“At the end of the day,” said Jarana, “the aircraft becomes a big part of the proposition, so if you have an aircraft that doesn’t offer modern, comfortable, flights and services that customers are looking for, your competitive ability is very limited. We are making sure we have a fleet fit for purpose, together with network design.
“It will take us a while to get there – until we get into a better position financially. Alongside that will be fleet strategy. But for now, it’s all about optimising the current network and maximising the return on current assets.”
In a move towards the ‘big twins’ approach, SAA last year introduced the Airbus A330-300 on its services from Johannesburg to Washington DC, via Dakar, with a new business-class product and improved economy-class cabin. It is also due to introduce the 249-seat A330-300 (46 business, 203 economy) on the Jo’burg-London route in April 2018.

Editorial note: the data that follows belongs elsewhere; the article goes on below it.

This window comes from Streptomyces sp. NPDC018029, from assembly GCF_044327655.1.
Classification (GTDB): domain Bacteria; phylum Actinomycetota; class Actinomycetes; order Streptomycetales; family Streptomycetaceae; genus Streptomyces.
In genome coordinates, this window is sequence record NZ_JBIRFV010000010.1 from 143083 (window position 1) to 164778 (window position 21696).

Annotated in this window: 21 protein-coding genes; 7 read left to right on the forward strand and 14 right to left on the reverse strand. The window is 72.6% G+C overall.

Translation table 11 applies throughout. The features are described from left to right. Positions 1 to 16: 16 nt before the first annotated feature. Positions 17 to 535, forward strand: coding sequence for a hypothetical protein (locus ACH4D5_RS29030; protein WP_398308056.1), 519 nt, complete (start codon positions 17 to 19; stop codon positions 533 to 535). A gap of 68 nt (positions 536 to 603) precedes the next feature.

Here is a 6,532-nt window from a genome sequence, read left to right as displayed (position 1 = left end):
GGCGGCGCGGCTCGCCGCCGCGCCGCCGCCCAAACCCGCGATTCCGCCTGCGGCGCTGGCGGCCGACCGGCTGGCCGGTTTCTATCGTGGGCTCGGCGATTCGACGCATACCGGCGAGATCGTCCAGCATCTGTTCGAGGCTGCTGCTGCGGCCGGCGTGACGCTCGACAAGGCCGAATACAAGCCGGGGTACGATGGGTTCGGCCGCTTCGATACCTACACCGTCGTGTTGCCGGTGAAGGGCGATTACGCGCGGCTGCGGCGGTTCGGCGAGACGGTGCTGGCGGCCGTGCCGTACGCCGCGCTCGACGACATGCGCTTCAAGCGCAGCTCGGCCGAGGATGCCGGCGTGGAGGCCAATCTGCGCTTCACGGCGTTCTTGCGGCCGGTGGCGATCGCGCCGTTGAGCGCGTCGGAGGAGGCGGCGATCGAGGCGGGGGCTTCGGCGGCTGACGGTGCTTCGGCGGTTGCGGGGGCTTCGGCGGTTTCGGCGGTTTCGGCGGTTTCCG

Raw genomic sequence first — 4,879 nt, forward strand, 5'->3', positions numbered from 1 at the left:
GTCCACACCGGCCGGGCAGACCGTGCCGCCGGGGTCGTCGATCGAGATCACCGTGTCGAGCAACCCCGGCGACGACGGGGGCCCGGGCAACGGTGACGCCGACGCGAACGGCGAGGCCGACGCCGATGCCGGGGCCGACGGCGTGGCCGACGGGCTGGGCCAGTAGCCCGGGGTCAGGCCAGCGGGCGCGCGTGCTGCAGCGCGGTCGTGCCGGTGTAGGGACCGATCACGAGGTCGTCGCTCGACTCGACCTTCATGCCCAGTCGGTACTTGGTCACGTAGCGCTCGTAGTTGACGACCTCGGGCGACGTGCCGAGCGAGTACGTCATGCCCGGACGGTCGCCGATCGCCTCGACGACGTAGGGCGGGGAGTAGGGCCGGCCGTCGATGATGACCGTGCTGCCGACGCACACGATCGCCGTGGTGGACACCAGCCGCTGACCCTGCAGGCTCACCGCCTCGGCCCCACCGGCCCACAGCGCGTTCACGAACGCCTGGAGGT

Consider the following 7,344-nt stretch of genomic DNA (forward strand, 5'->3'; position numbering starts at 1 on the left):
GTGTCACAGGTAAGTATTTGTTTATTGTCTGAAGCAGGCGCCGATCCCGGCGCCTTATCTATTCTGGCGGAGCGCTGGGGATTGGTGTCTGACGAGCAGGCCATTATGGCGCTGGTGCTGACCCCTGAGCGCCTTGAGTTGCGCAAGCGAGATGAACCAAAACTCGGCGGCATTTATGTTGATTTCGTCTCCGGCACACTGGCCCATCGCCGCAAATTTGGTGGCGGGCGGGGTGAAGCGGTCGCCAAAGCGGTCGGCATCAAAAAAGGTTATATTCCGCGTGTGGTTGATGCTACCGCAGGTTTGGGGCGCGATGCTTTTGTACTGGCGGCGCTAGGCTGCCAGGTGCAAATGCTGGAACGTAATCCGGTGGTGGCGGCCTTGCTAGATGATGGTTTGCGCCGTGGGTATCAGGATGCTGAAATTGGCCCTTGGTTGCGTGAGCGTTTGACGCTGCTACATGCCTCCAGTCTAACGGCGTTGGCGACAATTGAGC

In an example of optimising the route network, however, the arrival of the new aircraft on the London sector is being accompanied by a drop from the current double-daily flight to a once-daily frequency.
“In terms of route optimisation, we’re looking through our portfolio and looking at routes that are not profitable. We have a number of routes where we can recover profitability in the short to medium term; those that we can’t, we are dropping or reducing capacity,” said Jarana.
“We’re pruning the tree, strengthening the rest so that it can bear better fruit.”